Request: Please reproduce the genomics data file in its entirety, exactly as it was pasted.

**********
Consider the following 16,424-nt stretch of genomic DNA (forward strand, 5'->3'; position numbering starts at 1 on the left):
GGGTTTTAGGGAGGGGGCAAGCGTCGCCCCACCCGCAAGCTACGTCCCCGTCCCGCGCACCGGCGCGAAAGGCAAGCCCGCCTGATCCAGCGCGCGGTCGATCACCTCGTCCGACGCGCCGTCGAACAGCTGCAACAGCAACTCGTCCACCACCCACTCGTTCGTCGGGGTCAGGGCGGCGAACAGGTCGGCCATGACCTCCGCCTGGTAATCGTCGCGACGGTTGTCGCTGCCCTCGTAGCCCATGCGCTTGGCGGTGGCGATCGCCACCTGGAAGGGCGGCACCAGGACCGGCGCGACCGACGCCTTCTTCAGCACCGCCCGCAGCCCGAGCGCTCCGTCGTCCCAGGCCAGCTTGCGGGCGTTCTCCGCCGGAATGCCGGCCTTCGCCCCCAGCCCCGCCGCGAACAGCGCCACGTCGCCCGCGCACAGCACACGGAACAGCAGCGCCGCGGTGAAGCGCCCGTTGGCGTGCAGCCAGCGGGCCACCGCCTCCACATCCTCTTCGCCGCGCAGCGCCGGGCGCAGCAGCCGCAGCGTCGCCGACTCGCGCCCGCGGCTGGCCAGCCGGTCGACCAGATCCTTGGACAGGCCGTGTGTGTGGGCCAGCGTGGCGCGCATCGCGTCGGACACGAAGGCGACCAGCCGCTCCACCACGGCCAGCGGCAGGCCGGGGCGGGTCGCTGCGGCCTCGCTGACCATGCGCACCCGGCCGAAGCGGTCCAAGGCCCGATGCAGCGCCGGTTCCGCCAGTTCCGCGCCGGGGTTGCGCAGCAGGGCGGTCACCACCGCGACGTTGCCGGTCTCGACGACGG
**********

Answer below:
Consider the following 16,424-nt stretch of genomic DNA (forward strand, 5'->3'; position numbering starts at 1 on the left):
GGGTTTTAGGGAGGGGGCAAGCGTCGCCCCACCCGCAAGCTACGTCCCCGTCCCGCGCACCGGCGCGAAAGGCAAGCCCGCCTGATCCAGCGCGCGGTCGATCACCTCGTCCGACGCGCCGTCGAACAGCTGCAACAGCAACTCGTCCACCACCCACTCGTTCGTCGGGGTCAGGGCGGCGAACAGGTCGGCCATGACCTCCGCCTGGTAATCGTCGCGACGGTTGTCGCTGCCCTCGTAGCCCATGCGCTTGGCGGTGGCGATCGCCACCTGGAAGGGCGGCACCAGGACCGGCGCGACCGACGCCTTCTTCAGCACCGCCCGCAGCCCGAGCGCTCCGTCGTCCCAGGCCAGCTTGCGGGCGTTCTCCGCCGGAATGCCGGCCTTCGCCCCCAGCCCCGCCGCGAACAGCGCCACGTCGCCCGCGCACAGCACACGGAACAGCAGCGCCGCGGTGAAGCGCCCGTTGGCGTGCAGCCAGCGGGCCACCGCCTCCACATCCTCTTCGCCGCGCAGCGCCGGGCGCAGCAGCCGCAGCGTCGCCGACTCGCGCCCGCGGCTGGCCAGCCGGTCGACCAGATCCTTGGACAGGCCGTGTGTGTGGGCCAGCGTGGCGCGCATCGCGTCGGACACGAAGGCGACCAGCCGCTCCACCACGGCCAGCGGCAGGCCGGGGCGGGTCGCTGCGGCCTCGCTGACCATGCGCACCCGGCCGAAGCGGTCCAAGGCCCGATGCAGCGCCGGTTCCGCCAGTTCCGCGCCGGGGTTGCGCAGCAGGGCGGTCACCACCGCGACGTTGCCGGTCTCGACGACGG